I’m telling you this, John, because what Michael Linnit made me feel that night is nothing compared to how you made me feel when you conducted Elgar’s Bach Fantasia in Sydney three years ago. I’m not kidding. I had just fallen in love with you when I saw you shimmy to a Jule Styne tune in some video… But this time (it was about 2 weeks later) there was only you and the music on the radio. I’m not even crazy about Elgar, I was waiting for your Prokofiev. But I was so keyed up—for the past couple of weeks I had been vibrating with love for you—that when a certain chord was played in the Elgar, a wave rolled through me, it was just so yummy… But that wasn’t all. As I lay there gasping, a little voice in my head went, You fool! Don’t you remember who’s doing this? And so I came again, this orgasm coming over me like a wave meant to drown…and I reached for you and knocked the lamp off the night table.
One day I’ll tell you about the other times (Vaughan Williams, Richard Rodgers). But I just wanted to let you know now how much you’ve meant to me, how much you still mean, even when you’re not wearing full dress.
A new production of The Turn of the Screw from Opera Glassworks, conducted by John Wilson at London’s Wilton’s Music Hall, was three days from opening in March 2020 when the first lockdown hit.
Director Selina Cadell and producer Eliza Thompson managed to rebook the cast of six singers and 13 musicians (from John’s own orchestra, the Sinfonia of London) for a run in October. But as weeks of lockdown turned into months, it looked like the project would be scuppered.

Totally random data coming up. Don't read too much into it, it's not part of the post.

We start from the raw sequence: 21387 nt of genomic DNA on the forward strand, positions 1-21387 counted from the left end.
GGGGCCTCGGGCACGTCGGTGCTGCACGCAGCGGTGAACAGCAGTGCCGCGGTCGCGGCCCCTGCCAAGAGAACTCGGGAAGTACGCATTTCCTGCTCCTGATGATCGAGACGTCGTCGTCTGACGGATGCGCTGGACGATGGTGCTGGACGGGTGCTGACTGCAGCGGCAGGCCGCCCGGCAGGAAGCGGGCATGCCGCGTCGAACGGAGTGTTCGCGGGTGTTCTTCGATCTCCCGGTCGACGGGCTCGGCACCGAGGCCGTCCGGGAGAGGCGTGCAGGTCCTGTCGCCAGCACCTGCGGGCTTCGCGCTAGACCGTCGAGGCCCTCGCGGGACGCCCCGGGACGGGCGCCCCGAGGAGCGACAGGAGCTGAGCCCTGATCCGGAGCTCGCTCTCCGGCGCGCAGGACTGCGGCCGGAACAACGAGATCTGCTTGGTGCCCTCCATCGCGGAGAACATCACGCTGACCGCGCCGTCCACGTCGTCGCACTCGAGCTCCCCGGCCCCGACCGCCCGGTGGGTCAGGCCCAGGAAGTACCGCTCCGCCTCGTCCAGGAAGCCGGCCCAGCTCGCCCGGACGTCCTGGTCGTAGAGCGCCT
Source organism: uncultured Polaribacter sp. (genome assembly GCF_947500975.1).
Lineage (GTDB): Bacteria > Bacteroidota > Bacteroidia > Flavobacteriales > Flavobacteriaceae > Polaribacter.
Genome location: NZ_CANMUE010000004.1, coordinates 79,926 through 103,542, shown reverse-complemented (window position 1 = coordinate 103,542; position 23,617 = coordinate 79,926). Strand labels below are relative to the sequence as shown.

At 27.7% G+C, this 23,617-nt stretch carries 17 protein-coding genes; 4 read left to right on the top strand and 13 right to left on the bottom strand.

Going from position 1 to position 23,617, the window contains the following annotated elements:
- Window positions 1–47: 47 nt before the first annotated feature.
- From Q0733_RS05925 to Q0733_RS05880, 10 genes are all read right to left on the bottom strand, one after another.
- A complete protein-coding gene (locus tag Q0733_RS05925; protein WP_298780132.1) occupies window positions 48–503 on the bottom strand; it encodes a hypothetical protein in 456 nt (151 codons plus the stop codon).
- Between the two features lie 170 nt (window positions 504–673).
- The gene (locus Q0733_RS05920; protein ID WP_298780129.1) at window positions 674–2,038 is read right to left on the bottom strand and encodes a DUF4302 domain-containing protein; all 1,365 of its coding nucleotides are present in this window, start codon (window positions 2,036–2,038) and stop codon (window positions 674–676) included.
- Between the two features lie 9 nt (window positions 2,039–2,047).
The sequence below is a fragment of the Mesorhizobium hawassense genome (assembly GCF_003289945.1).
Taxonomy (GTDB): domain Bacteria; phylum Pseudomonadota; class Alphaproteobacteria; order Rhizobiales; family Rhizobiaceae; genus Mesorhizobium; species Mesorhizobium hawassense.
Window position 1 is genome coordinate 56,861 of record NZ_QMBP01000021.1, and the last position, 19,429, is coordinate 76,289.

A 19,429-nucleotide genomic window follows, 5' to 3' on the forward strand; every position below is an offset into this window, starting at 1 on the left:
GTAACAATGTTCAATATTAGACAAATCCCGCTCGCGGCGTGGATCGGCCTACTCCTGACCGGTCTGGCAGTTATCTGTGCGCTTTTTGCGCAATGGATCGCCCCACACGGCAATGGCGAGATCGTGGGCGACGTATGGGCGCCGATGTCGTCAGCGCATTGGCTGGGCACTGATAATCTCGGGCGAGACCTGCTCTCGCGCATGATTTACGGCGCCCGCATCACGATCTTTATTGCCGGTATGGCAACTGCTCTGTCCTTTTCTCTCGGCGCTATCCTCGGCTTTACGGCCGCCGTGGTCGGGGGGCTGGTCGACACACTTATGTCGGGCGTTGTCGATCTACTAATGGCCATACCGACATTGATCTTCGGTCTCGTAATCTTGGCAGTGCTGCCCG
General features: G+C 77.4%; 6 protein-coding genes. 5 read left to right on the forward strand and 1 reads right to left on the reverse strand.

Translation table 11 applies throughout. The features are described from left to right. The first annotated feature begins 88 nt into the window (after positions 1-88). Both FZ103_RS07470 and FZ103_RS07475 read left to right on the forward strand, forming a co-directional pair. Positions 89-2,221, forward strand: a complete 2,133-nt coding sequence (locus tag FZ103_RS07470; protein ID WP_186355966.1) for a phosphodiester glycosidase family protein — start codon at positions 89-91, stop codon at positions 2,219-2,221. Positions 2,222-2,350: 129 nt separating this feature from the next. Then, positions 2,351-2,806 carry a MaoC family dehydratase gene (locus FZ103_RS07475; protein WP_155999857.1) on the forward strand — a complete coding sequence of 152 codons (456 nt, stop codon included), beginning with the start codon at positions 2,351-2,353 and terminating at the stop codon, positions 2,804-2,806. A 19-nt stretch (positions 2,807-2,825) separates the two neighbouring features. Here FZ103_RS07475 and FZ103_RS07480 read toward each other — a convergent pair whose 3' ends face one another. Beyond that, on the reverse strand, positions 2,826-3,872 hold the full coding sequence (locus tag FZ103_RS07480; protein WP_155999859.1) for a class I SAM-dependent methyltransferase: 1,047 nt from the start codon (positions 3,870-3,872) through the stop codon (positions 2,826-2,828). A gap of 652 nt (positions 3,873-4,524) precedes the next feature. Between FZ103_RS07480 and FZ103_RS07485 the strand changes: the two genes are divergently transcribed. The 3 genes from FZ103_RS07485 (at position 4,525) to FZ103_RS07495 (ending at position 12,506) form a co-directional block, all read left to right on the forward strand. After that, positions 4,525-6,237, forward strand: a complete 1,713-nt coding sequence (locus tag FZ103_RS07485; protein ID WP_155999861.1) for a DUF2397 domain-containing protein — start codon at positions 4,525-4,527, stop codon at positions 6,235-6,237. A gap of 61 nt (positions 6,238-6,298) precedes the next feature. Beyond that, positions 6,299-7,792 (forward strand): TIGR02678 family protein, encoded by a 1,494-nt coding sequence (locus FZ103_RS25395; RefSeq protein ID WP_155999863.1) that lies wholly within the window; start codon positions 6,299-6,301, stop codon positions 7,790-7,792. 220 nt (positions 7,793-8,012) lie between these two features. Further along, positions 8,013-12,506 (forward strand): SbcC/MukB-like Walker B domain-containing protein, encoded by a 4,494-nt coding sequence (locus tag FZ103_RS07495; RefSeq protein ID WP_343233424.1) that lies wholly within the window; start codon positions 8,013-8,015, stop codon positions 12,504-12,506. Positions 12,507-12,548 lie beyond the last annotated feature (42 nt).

At which point, they rethought it for film.
The stage director and producer took the opportunity to experiment. “We weren’t interested in live capture,” says Thompson. “But we didn’t want the fact that it was intended to be a stage production to be lost.”
This influenced not just their approach with singers and a working method with camera director Dominic Best across the 6-day shoot, but also with the individual players forming John Wilson’s orchestra.
With the perfectly captured, decayed grandeur of its main, high-vaulted space dating back to 1859, the thrillingly atmospheric, Victorian-era Wilton’s Music Hall translates perfectly into the chilly, remote country house and garden in which the ghostly actions occur. Designer Tom Piper seized the opportunity to make the entire building a film set.
“Covid restrictions meant we couldn’t have all the musicians there together,” says Thompson. “So with the auditorium completely filled, becoming a Suffolk reed bed, we’ve planted the musicians throughout the film. As the story progresses, it becomes more anarchic.”
Cadell and Thompson have capitalised on the opera’s unique construction, individual scenes interspersed with an instrumental theme and 15 variations, to enhance the work’s filmic, non-linear nature.
The performance, still in the edit prior to being distributed via arts channel Marquee TV, is an equally impressive advance born out of Covid necessity. The vocals were filmed live, with the singers using microphones but without the orchestra. Instead, using monitors, John Wilson conducted them against live keyboards. Once the singers’ tracks were laid down, the orchestra was recorded to fit the singers’ interpretations, which is how it should be. ~David Benedict, from The Stage, 20 Nov 2020
*Catch a glimpse of the man I love on the monitor at 00:33 or here at rehearsal.